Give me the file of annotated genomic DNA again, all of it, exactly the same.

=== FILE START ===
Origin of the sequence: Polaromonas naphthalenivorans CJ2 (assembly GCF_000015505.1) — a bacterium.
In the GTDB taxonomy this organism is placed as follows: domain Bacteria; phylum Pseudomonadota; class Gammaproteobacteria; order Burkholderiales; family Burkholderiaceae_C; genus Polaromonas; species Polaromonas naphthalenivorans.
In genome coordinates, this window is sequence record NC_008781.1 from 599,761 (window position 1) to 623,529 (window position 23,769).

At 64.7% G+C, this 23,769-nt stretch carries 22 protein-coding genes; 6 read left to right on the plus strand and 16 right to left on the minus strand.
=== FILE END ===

Origin of the sequence: Polaromonas naphthalenivorans CJ2 (assembly GCF_000015505.1) — a bacterium.
In the GTDB taxonomy this organism is placed as follows: domain Bacteria; phylum Pseudomonadota; class Gammaproteobacteria; order Burkholderiales; family Burkholderiaceae_C; genus Polaromonas; species Polaromonas naphthalenivorans.
In genome coordinates, this window is sequence record NC_008781.1 from 599,761 (window position 1) to 623,529 (window position 23,769).

At 64.7% G+C, this 23,769-nt stretch carries 22 protein-coding genes; 6 read left to right on the plus strand and 16 right to left on the minus strand.